Edited by Ben Bramble (Australian National University, Princeton University)
|Summary||There are two central questions here: (1) What is the relationship of pleasure to well-being? (Is all pleasure good for its subject? Is only pleasure (and pain avoidance) good for a person? Why are pleasurable experiences good for their subjects? Is it because of their phenomenology alone, or instead because of their subject’s attitude toward them?) (2) What is the relationship of pleasure to the good? (Is all pleasure good? Is only pleasure (and pain avoidance) good? Is pleasure good only when, and because, it is good for somebody (i.e., increases somebody’s well-being)?) Of particular interest are base pleasures (those, say, of gluttony, sex, and so on), malicious pleasures (i.e., those taken in the pain or misfortune of others), and repeated pleasures (i.e., ones that are qualitatively identical to past ones).|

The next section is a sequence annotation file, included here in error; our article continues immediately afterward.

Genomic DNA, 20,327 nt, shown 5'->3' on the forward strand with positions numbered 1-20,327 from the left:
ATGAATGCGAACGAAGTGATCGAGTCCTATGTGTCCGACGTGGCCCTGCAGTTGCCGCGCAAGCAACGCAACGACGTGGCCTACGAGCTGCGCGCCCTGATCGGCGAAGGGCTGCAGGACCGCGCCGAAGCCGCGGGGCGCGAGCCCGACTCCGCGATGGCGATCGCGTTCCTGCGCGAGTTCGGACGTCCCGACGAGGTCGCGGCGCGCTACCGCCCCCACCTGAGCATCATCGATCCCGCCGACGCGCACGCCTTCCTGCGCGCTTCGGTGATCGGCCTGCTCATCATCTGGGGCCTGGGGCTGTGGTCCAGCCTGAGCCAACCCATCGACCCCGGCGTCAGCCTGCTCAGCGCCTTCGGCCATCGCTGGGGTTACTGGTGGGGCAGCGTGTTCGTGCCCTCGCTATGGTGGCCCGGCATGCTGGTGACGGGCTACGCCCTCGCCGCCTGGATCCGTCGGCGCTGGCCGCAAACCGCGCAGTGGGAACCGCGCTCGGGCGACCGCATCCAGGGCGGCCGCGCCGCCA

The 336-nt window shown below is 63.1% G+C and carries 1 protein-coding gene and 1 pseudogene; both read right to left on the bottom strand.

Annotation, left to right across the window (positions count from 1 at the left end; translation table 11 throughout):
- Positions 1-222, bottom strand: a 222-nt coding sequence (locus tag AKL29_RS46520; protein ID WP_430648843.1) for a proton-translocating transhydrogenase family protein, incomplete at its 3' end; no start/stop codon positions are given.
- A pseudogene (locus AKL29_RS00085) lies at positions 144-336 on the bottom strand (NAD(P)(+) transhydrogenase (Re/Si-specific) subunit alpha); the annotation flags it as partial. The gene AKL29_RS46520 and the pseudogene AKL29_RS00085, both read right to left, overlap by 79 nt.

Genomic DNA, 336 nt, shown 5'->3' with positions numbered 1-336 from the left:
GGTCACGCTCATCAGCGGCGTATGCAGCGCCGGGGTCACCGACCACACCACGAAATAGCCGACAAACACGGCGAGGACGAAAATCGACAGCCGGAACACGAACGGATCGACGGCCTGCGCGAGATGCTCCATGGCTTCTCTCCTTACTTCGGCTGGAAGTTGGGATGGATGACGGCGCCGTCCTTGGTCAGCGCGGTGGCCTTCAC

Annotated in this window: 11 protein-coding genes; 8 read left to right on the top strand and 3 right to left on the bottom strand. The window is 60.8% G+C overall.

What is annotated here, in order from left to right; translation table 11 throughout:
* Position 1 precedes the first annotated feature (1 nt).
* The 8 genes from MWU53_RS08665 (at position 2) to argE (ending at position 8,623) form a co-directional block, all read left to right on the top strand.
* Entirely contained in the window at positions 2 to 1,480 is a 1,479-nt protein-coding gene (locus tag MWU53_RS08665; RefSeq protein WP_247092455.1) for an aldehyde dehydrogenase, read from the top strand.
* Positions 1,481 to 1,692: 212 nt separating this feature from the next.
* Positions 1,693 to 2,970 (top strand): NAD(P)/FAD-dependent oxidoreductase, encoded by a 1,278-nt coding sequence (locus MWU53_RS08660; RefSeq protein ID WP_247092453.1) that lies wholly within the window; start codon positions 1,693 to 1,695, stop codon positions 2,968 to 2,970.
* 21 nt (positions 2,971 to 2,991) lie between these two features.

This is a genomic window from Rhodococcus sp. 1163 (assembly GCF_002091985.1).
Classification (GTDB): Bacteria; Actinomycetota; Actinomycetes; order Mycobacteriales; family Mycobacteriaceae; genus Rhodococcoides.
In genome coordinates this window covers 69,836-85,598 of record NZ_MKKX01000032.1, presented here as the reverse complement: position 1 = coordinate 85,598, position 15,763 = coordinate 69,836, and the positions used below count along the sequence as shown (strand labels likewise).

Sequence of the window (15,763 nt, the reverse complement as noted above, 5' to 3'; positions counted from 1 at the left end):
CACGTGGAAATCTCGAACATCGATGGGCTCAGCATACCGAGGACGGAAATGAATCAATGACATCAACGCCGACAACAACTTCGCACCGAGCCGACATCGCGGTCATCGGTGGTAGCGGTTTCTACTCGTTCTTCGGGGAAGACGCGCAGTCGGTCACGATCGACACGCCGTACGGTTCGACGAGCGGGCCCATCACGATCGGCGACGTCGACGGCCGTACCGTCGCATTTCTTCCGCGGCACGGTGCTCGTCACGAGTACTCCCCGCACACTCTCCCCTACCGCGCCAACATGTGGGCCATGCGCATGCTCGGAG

|Key works||Two key works are Crisp 2006 and Feldman 2004, both of which argue (though in different ways) that the value of a pleasure for a person may be affected by what the pleasure is taken in. Goldstein 2003 and Goldstein 1989 argue that all pleasure is good. For important recent work on the role of desire in the value of pleasure (and the reasons provided by pleasure), see Heathwood 2011, Sobel 2005, Sobel 2011, and Parfit 2011.|
Using PhilPapers from home?
Create an account to enable off-campus access through your institution's proxy server.
Monitor this page
Be alerted of all new items appearing on this page. Choose how you want to monitor it:
David Bourget (Western Ontario)
David Chalmers (ANU, NYU)
Rafael De Clercq
Ezio Di Nucci
Jack Alan Reynolds
Darrell P. Rowbottom
Aness Kim Webster
Learn more about PhilPapers